A: It is great that you appreciate how spanking isn't the answer--it only makes children more aggressive. The reason is exactly as you say: small children want to do EVERYTHING that the big people do. Spanking children makes them feel like hitting and making someone else suffer as soon as your back is turned.
I suggest that your goal is to try to keep the peace, to prevent problems as much as possible, and to separate the two brothers when they squabble. A play pen may help you establish a physical distance until the conflict settles down. You can interrupt disputes by offering a distraction, picking up one child and moving him away, or providing an activity that they can both enjoy. You can say firmly, "No, no, no--we don't hit" and interrupt the battle. A stern look conveys your message as effectively as anything can. I think that a "time out" on the lap of a soothing adult can be helpful to a toddler in the midst of a meltdown, but trying to put a child into a "time out" somewhere else as a punishment usually doesn't work.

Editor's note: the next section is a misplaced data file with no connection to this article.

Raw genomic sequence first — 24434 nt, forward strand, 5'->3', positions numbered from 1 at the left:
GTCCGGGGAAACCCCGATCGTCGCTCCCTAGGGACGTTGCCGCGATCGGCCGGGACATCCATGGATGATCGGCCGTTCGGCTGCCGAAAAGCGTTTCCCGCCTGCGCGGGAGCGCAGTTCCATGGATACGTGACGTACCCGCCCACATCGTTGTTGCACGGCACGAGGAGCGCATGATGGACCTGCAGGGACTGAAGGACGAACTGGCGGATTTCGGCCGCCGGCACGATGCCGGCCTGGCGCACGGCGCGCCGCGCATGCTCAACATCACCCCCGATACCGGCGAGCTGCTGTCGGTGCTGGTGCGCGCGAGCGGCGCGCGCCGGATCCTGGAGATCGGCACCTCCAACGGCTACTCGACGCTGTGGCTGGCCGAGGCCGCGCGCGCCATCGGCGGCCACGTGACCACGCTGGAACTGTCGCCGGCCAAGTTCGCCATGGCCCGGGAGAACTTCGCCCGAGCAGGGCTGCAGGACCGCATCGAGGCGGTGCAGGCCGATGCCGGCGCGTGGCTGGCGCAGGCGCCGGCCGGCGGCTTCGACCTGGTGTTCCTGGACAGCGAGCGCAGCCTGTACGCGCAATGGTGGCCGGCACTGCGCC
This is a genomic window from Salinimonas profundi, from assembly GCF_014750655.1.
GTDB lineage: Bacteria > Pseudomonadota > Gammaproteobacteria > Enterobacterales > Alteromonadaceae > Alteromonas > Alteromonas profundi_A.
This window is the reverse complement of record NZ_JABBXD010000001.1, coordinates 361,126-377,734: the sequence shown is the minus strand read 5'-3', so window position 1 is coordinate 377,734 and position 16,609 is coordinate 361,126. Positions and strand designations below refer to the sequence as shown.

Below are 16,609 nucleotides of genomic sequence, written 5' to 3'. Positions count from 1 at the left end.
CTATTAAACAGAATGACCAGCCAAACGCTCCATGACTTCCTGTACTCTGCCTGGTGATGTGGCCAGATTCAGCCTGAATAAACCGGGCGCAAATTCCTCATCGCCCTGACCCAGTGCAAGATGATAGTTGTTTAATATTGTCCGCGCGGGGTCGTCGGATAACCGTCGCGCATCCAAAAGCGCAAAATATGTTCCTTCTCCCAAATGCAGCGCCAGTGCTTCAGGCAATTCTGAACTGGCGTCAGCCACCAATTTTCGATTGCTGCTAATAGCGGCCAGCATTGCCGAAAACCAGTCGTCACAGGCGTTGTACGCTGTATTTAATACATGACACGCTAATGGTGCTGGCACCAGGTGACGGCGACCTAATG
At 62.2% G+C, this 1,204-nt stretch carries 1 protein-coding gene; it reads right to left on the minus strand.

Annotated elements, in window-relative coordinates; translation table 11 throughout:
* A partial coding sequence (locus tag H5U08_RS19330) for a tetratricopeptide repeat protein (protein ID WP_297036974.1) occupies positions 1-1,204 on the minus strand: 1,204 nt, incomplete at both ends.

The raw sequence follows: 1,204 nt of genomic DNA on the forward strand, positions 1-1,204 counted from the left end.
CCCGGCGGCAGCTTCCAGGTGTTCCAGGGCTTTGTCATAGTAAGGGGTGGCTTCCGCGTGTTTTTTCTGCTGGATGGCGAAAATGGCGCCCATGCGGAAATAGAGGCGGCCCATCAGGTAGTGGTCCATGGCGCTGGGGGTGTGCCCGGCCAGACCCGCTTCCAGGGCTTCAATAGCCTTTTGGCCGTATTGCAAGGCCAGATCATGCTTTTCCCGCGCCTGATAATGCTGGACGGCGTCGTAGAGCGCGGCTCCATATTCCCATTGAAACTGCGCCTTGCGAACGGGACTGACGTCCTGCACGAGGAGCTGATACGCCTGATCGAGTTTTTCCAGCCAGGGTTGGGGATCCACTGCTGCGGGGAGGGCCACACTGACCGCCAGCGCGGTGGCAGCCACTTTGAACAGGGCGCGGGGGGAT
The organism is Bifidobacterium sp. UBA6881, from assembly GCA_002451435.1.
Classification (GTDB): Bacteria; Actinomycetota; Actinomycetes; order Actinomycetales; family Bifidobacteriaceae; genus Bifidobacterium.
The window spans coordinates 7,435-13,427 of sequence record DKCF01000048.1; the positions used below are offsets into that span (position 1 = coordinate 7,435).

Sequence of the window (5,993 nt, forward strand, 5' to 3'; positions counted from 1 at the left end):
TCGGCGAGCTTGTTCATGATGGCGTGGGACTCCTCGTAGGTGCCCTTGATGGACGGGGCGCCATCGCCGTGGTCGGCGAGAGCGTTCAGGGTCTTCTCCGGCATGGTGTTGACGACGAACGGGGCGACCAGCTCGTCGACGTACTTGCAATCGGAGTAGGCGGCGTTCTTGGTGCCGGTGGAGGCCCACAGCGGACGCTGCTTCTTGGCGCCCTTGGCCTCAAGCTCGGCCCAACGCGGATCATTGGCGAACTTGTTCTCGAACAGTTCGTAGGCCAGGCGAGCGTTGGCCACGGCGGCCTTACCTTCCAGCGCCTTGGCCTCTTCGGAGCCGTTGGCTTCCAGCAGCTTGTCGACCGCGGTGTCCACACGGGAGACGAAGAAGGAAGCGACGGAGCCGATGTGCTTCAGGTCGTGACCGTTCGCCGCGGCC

You are right that "frustration" is really the issue. Restoring calm as quickly as possible is probably the wisest path.
Elizabeth Berger MD
Child Psychiatrist and author of "Raising Kids with Character"